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Shooting Great after the Lesson … or Not

When I go back to practice, or especially when I shoot a tournament, I promptly forget all of your teaching and revert to my bad habits. What accounts for this phenomenon? Is it the stress of competition or do I need more practice?


The answer is a combination of “yes” – it is the stress of competition, and yes, you need more practice. You have only been shooting for five months and the data bank in your mind is not there yet.

In your practice routine, you must go and have a specific thing to practice. On one day, go and only shoot targets that are right-to-left quartering. Another day, go and shoot incoming targets. Make your practice time quality time, practicing on only one thing.

Where people make a mistake is when they go and shoot the whole sporting clays course and work on shooting a score rather than taking their game apart and making a plan to improve on one thing at a time. Feel comfortable and confident that any time you walk up to a station that is quartering right-to-left or left-to-right or incoming that you know exactly how to hit that target.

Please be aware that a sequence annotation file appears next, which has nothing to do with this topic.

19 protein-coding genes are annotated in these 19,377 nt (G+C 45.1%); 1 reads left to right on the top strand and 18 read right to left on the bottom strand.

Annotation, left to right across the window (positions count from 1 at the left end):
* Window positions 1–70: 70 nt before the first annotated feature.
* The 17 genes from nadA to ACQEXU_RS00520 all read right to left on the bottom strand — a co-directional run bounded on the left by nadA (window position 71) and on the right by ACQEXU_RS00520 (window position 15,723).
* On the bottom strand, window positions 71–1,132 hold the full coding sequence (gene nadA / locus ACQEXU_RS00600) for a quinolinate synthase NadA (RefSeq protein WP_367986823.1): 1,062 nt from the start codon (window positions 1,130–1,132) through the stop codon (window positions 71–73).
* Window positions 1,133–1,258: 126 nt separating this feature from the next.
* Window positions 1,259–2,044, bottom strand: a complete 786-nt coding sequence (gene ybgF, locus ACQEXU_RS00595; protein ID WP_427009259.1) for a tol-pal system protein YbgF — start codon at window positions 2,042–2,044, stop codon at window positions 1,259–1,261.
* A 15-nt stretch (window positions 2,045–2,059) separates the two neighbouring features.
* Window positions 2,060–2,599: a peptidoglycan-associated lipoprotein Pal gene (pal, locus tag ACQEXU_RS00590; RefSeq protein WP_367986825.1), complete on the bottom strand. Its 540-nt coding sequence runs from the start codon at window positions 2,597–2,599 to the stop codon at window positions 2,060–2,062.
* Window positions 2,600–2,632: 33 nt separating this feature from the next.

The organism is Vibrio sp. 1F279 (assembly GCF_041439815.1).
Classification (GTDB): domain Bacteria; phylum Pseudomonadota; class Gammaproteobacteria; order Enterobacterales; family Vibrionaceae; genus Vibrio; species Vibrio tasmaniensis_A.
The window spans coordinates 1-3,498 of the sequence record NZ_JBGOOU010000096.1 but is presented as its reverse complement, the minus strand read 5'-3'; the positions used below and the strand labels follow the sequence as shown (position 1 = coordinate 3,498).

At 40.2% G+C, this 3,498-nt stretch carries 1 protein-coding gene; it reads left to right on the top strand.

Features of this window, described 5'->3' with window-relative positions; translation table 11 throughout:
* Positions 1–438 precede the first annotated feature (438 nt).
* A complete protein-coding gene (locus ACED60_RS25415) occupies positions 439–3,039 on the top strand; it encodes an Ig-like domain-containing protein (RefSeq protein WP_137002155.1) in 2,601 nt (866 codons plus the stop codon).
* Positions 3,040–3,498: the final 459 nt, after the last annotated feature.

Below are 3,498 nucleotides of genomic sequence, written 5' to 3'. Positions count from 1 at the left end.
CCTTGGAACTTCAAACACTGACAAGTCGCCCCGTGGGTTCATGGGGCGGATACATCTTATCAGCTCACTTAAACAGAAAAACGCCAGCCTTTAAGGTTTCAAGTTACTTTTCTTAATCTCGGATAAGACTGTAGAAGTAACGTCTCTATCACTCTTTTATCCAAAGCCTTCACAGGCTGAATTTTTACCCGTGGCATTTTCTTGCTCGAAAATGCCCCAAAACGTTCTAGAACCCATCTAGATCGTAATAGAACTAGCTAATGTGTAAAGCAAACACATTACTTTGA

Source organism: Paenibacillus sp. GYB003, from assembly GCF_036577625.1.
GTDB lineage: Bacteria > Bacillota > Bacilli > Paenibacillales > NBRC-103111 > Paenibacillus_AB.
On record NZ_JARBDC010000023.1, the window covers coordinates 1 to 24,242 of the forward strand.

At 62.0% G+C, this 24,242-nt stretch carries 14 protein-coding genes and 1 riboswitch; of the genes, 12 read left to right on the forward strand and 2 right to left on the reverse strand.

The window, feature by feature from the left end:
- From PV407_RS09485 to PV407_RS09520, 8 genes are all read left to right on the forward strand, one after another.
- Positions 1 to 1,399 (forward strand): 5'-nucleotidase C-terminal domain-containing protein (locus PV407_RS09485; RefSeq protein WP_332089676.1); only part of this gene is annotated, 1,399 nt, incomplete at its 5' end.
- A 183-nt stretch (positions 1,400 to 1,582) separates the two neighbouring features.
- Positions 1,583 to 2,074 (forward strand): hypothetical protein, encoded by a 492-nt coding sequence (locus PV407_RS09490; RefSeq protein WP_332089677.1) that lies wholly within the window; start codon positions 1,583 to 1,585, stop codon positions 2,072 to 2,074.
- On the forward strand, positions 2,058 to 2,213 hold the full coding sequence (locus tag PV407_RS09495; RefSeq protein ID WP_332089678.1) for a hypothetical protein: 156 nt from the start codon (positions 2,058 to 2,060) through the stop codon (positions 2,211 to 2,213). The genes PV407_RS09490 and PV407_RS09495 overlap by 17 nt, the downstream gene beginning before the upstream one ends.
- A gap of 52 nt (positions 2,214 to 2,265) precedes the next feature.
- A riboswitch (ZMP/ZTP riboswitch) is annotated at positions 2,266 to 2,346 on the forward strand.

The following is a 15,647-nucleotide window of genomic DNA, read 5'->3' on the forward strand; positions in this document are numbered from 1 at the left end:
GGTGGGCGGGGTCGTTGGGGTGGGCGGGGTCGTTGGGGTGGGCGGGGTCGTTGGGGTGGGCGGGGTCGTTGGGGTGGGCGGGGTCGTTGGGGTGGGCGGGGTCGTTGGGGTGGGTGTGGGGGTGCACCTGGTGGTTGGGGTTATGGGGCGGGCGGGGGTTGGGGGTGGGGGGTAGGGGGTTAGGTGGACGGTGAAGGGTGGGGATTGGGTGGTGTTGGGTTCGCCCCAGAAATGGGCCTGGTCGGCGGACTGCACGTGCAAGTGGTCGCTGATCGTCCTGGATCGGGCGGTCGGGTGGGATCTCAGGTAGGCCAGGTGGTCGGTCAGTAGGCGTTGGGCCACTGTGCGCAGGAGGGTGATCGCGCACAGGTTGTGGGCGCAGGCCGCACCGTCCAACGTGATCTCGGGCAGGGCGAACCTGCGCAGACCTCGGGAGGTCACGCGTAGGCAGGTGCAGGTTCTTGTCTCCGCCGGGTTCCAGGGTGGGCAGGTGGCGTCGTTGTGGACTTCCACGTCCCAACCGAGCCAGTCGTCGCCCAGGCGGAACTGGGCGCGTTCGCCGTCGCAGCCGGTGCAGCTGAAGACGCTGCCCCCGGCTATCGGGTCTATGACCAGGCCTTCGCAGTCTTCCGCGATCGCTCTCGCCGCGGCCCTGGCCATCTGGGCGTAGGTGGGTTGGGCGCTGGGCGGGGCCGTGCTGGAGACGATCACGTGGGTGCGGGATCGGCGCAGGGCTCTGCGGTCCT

Think how nice it would be to walk up to a station, look at the targets, and know how to hit them, rather than saying to yourself “I hate this target. I can never hit it.” Thinking negatively only creates a negative response. Confidence makes the subconscious mind relax and your ability to concentrate on just focusing on the target becomes easier.

This way your practice becomes useful; you’re not just shooting shells. Practice does not make perfect – perfect practice makes perfect.

As for the stress of competition, you are going to have to make that go away. The only way to do that is to shoot competitions at not only your home club but other clubs. There are only so many ways your home club can throw targets and you can become used to them. Then you go to another club and they throw targets you have never seen before. The stress level goes up by the cube.

As you are going along your learning curve, enjoy the challenge of each station. Learn from each hit, where to see the target, and where to break it so that you can go to the second target. If it works once, it will work again. If it doesn’t work, correct it. As you progress and your practice becomes perfect, your confidence level will go up. If you are confident that you can hit any bird out there, you become relaxed and able to hit them.

Nothing can take the place of the actual shooting in a competition where every hit can make a difference. To get rid of the jitters, you are just going to have to go and get the experience that shooting competitions requires. Go and have fun and learn from your failures. That’s what all the great competitors have in common. They learn from their mistakes and don’t make them again.

Your job is to build your data bank so that you can draw on it at any time. Good shooting.